Here’s the pattern for the Living Hinge Pencil Box I posted over in Made on a Glowforge. It’s sized for 1/8" plywood – the ones in that post were both cut from Baltic birch.
The engraved pattern shown in the photos isn’t included, since I stole it from Pinterest.
I was more focused on building than taking photos, but hopefully I got enough build details to let folks get one assembled.
The key to making it work is in the pre-assembly sanding. Grab the top (the piece with a living hinge at each end) and pick an end – this will be the end the lid slides into. You need to bend the hinge backwards – the opposite way it will be bent after assembly – and give it a good sanding on the inside surface, focusing on rounding all those little cut edges in the hinge. Then do the same thing to the top side of the lid (the piece that’s almost all living hinge), except bend that one the way it will be in the final piece while you sand it. While you’re at it, round off all its sharp non-hinge edges too, especially the end opposite where the handle will be, since it will be the leading edge when the lid slides.
At this point you should add whatever stain / finish you want, at least to the lid and inside portions that will be hard to reach later.
Now you’re ready for assembly. Here’s where I missed taking some photos. The sides (the ones with rounded ends and finger joints down both long sides) and the lid guides (similar but with only 3 wide finger joint slots each) have pinholes you can stick a straight pin through for aligning them. The wider end of the guide will line up with one end of its matching side piece, and the narrow end will stop a little short of the other end. Try them out before you add glue, to make sure you’re matching up the right holes, and that they’re assembled to mirror each other.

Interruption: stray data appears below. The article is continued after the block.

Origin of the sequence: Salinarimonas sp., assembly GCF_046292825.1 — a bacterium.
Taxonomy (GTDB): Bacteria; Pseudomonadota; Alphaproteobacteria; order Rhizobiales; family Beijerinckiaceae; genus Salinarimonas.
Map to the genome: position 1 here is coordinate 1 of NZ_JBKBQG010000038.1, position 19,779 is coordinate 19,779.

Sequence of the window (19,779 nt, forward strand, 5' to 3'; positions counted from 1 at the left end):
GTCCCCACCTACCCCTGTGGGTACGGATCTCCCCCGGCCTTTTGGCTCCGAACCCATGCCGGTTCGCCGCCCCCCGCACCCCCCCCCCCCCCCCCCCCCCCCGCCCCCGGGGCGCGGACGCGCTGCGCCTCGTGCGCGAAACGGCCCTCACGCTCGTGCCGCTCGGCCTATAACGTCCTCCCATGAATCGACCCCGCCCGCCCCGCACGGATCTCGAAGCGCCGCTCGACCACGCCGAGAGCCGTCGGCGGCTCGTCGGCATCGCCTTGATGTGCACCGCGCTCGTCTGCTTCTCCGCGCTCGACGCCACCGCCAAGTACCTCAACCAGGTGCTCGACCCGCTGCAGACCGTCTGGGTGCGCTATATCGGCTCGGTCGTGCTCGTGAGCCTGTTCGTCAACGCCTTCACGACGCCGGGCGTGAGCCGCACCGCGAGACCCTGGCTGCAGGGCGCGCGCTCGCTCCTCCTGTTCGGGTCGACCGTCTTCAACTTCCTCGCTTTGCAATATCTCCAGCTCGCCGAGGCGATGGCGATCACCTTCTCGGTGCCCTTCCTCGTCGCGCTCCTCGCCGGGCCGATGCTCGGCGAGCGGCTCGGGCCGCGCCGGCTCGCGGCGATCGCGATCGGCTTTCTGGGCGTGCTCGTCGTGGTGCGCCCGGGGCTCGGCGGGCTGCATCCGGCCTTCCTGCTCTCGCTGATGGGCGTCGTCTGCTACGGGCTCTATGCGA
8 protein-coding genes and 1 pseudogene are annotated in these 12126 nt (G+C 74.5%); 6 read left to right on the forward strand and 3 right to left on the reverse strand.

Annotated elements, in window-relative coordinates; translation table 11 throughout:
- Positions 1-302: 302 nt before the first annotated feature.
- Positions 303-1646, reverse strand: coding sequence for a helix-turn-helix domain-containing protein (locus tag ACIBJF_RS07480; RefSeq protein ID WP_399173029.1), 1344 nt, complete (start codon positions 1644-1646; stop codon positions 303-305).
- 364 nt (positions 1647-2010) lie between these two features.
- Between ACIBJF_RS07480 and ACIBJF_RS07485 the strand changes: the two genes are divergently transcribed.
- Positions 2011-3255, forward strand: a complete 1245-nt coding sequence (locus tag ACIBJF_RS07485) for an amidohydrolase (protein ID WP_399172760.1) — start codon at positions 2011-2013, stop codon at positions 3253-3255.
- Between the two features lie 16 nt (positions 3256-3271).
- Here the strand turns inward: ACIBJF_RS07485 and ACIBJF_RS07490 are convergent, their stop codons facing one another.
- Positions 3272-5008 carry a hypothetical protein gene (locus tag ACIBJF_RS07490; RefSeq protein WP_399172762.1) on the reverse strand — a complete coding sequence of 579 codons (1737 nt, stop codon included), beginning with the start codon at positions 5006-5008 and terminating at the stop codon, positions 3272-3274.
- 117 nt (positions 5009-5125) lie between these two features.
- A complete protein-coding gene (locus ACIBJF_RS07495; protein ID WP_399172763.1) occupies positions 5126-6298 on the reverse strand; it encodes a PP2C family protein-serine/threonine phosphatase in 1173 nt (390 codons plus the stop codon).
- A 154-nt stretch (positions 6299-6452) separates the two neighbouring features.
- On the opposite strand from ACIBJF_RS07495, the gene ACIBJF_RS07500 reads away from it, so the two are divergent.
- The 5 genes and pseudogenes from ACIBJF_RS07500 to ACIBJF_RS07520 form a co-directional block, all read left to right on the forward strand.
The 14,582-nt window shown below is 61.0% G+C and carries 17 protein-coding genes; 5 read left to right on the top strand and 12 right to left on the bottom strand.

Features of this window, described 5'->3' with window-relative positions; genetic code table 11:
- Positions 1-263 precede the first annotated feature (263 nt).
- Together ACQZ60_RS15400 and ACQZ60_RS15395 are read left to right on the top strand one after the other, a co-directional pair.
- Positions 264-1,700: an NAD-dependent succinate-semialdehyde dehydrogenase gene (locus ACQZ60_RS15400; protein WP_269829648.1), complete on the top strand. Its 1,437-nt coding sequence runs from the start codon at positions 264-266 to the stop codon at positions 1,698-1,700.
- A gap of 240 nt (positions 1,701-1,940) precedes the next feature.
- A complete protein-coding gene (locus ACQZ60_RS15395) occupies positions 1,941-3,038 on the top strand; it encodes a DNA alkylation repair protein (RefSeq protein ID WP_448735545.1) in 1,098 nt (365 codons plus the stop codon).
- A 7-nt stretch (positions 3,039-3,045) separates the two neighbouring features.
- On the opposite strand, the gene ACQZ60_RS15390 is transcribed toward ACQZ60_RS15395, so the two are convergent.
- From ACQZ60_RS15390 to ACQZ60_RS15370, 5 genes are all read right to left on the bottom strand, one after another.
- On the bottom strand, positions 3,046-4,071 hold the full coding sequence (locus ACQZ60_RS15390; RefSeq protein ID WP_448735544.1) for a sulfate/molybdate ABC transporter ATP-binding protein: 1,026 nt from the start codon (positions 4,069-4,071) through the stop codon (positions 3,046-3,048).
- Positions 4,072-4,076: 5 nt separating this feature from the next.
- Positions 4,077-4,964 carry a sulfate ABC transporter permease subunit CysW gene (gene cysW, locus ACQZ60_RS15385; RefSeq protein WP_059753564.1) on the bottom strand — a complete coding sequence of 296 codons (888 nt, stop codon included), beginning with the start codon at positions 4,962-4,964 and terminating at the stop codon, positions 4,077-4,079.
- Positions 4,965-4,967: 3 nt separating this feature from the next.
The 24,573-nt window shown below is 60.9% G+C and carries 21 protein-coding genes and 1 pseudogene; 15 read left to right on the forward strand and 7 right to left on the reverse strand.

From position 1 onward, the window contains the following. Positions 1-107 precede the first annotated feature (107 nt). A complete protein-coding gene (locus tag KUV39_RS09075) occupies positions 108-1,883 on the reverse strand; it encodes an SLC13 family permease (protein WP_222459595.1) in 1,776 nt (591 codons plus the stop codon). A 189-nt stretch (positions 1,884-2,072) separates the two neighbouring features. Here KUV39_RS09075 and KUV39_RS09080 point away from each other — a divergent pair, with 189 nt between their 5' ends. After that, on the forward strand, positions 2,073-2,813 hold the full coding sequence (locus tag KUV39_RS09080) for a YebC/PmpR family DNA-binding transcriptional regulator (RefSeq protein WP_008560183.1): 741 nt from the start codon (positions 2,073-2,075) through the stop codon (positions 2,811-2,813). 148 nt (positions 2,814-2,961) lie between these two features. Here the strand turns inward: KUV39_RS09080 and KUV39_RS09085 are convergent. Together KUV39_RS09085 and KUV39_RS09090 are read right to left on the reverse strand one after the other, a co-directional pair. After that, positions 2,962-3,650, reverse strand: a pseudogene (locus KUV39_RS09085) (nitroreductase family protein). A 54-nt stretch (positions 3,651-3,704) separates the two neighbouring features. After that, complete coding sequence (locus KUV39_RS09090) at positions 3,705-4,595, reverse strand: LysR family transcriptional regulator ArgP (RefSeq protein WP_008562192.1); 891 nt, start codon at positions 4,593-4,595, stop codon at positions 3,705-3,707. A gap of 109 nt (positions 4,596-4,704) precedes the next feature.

Next glue the false bottom to the lower edges of the lid guides. It’s the rectangular piece with only 3 large finger joints along each side. Note that at one end the finger joint is farther from the end – that end goes toward the end of the box where the guides are wider and line up with the ends of the side pieces. The other end is cut a little short to allow the lid to slide past.
Next, add the bottom of the box. The kerf is adjusted for a pretty good friction fit, so you probably won’t need glue. Use some scraps to keep the false bottom in place while you’re banging on things – if you add two layers of Gorilla or duck tape to a 1/8" scrap it will be just about the right thickness.
Set that aside to allow the glue to finish setting, and get the lid ready to go. The larger circle with a slot in it goes on the top side, and the half-round piece with two “legs” is the handle, and sticks down through it.
The smaller slotted circle goes on the back side, and the little peg piece sticks in to help hold everything together. It’s a decent fit, but I used glue anyway, to make sure it doesn’t come apart over time.
Now put the lid in place. The handle end goes toward the larger ends of the lid guides:
The other end slides between the bottom and the false bottom:
Place the top of the box over the lid, with the sanded living hinge part at the opposite end from the handle, sanded side down. Tap into place with your assembly hammer.
Now bring each living hinge end around to meet the bottom, and tap together. I would definitely use glue here to make sure things stay together, but be careful not to get it on the lid or the track it slides in.
And that’s it! Go engrave some pencils to keep in it!